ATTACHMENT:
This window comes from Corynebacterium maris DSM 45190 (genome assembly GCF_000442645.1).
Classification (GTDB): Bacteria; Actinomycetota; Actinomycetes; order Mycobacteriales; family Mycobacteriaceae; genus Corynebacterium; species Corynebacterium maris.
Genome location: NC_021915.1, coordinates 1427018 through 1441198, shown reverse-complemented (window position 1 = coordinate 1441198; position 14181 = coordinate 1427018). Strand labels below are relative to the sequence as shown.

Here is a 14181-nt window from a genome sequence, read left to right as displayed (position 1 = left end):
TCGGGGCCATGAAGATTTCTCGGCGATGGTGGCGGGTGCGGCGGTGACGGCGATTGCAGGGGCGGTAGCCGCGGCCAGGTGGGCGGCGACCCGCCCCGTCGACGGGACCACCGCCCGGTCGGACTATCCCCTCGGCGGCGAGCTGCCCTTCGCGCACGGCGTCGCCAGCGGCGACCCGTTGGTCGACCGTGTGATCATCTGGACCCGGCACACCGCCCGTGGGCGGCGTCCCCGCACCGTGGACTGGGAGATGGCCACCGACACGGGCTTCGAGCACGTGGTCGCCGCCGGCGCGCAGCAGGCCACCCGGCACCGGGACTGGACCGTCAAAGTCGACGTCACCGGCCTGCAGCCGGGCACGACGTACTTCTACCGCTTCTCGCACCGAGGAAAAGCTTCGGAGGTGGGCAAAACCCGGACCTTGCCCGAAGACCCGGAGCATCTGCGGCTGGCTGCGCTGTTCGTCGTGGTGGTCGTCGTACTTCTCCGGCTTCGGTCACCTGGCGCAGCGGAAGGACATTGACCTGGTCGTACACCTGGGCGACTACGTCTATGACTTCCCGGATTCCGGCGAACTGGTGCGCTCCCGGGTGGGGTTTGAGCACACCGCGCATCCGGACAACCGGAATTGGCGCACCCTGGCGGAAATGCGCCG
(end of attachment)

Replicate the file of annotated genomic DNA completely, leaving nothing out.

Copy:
This window comes from Corynebacterium maris DSM 45190 (genome assembly GCF_000442645.1).
Classification (GTDB): Bacteria; Actinomycetota; Actinomycetes; order Mycobacteriales; family Mycobacteriaceae; genus Corynebacterium; species Corynebacterium maris.
Genome location: NC_021915.1, coordinates 1427018 through 1441198, shown reverse-complemented (window position 1 = coordinate 1441198; position 14181 = coordinate 1427018). Strand labels below are relative to the sequence as shown.

Here is a 14181-nt window from a genome sequence, read left to right as displayed (position 1 = left end):
TCGGGGCCATGAAGATTTCTCGGCGATGGTGGCGGGTGCGGCGGTGACGGCGATTGCAGGGGCGGTAGCCGCGGCCAGGTGGGCGGCGACCCGCCCCGTCGACGGGACCACCGCCCGGTCGGACTATCCCCTCGGCGGCGAGCTGCCCTTCGCGCACGGCGTCGCCAGCGGCGACCCGTTGGTCGACCGTGTGATCATCTGGACCCGGCACACCGCCCGTGGGCGGCGTCCCCGCACCGTGGACTGGGAGATGGCCACCGACACGGGCTTCGAGCACGTGGTCGCCGCCGGCGCGCAGCAGGCCACCCGGCACCGGGACTGGACCGTCAAAGTCGACGTCACCGGCCTGCAGCCGGGCACGACGTACTTCTACCGCTTCTCGCACCGAGGAAAAGCTTCGGAGGTGGGCAAAACCCGGACCTTGCCCGAAGACCCGGAGCATCTGCGGCTGGCTGCGCTGTTCGTCGTGGTGGTCGTCGTACTTCTCCGGCTTCGGTCACCTGGCGCAGCGGAAGGACATTGACCTGGTCGTACACCTGGGCGACTACGTCTATGACTTCCCGGATTCCGGCGAACTGGTGCGCTCCCGGGTGGGGTTTGAGCACACCGCGCATCCGGACAACCGGAATTGGCGCACCCTGGCGGAAATGCGCCG